With that said, for some people speed isn’t really everything when it comes to web browsing. Those few extra seconds of pageload time may be manageable if you’re looking for the features that web browser offers. K-Meleon does offer a few interesting perks, like the built-in translation tool that comes with the default installation.

Also, the built-in mouse gestures plugin is pretty neat as well.

k-meleon browser

You will find a few other interesting features with the “lightweight” K-Meleon web browser – so if speed isn’t at the very top of your priority list, I would still suggest you give it a quick look to see if it has any cool features you would like. The interface itself isn’t that bad, and it’s easy enough to use.

I hope you did enjoy this little exercise in browser speed testing, and I hope that, like me, you are either converted over to the world of Chrome, or further justified in your existing belief that Chrome still remains the fastest web browser in the world. But hey, don’t take my word for it. Perform your own speed tests and let us know what your results were like.

Do you have any other criteria that you look for in a web browser? Share your thoughts in the comments section below.

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Comments (22)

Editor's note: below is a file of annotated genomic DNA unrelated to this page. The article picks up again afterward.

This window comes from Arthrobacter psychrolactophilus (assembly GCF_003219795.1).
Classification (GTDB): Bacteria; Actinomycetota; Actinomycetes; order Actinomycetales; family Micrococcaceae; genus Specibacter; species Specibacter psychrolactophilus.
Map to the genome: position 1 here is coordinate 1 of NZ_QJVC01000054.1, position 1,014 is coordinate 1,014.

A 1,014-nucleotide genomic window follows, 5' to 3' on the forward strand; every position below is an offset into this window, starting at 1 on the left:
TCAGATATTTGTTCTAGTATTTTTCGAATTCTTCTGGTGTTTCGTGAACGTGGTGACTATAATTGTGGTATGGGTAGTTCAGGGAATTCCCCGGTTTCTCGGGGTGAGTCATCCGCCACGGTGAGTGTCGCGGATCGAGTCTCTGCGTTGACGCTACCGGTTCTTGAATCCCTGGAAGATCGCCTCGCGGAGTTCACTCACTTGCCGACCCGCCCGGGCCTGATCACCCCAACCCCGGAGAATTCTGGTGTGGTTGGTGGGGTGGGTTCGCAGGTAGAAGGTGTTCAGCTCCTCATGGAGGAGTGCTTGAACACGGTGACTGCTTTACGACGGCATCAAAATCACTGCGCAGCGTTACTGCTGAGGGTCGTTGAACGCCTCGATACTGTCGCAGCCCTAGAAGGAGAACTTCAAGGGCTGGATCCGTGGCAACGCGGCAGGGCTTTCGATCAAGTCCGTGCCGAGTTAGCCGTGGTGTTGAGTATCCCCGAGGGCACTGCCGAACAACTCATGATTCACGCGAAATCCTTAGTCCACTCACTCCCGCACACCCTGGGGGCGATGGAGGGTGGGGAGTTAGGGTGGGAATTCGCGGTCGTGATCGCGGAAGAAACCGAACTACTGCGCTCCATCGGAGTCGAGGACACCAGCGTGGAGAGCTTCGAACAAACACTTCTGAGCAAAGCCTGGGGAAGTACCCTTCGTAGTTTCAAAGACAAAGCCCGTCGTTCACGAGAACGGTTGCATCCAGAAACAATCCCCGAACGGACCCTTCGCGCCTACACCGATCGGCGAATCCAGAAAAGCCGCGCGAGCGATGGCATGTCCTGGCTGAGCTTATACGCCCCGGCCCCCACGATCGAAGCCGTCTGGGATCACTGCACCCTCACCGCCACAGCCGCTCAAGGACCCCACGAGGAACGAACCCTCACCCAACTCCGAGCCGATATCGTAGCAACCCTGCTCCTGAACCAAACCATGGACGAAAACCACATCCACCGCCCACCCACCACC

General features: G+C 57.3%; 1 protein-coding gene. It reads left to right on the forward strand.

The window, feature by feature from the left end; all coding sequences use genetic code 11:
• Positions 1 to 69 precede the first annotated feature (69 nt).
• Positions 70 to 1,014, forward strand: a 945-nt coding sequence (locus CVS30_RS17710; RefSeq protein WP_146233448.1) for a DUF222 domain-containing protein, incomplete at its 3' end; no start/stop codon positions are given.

• alsjf lakskf

    I think someone has already made this point but I think you misunderstand “light weight” as it intended by the K meleon group. It is designed for older machines yes, but because it is it is going to be faster and very stable on any platform. You can read the code and there is simply not as much fluffery going on in K meleon’s daily comings and goings. I’ve never read a bad review on it (save this one) with regards speed and stability. It’s rendering engine is as good as anything going and if the advantage must be conceded to another browser it is only because the chrome and opera engine gives the impression of a faster cleaner load- any time difference is I would argue negligable. I like it quite a bit. I have a fifeteen year old dell laptop and because of k meleon (and qt web) I don’t have to stay couped up at home to enjoy the Internet.